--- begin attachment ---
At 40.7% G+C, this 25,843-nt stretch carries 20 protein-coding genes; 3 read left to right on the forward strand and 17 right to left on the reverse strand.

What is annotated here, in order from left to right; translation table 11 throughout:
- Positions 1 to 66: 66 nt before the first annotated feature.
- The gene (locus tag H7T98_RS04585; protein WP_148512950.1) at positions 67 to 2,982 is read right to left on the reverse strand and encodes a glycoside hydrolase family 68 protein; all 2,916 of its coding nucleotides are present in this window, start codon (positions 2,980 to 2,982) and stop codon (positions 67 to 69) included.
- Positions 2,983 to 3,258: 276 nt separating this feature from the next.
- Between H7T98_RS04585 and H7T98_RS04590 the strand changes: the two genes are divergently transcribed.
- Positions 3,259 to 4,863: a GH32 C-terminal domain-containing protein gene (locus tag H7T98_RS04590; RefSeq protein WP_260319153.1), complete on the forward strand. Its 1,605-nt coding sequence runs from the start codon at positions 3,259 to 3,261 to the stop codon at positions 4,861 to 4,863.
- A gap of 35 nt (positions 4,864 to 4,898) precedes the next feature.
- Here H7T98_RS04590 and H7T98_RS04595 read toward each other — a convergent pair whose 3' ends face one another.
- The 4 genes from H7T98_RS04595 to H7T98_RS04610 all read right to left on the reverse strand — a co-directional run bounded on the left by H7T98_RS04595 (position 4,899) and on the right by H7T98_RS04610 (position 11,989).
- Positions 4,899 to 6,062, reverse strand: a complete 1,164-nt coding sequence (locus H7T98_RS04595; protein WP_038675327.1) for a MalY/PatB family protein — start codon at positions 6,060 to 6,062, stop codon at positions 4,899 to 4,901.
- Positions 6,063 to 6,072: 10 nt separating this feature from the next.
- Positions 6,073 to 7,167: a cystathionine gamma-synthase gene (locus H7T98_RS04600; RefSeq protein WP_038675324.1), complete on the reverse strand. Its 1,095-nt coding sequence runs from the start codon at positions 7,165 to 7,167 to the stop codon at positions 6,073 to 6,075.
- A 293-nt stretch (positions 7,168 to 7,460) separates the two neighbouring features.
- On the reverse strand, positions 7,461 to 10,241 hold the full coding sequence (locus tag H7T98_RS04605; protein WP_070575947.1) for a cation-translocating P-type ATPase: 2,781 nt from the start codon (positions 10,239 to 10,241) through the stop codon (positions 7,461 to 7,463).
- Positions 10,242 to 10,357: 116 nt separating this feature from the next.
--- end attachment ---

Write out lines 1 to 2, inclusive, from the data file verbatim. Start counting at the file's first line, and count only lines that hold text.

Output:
At 40.7% G+C, this 25,843-nt stretch carries 20 protein-coding genes; 3 read left to right on the forward strand and 17 right to left on the reverse strand.

What is annotated here, in order from left to right; translation table 11 throughout: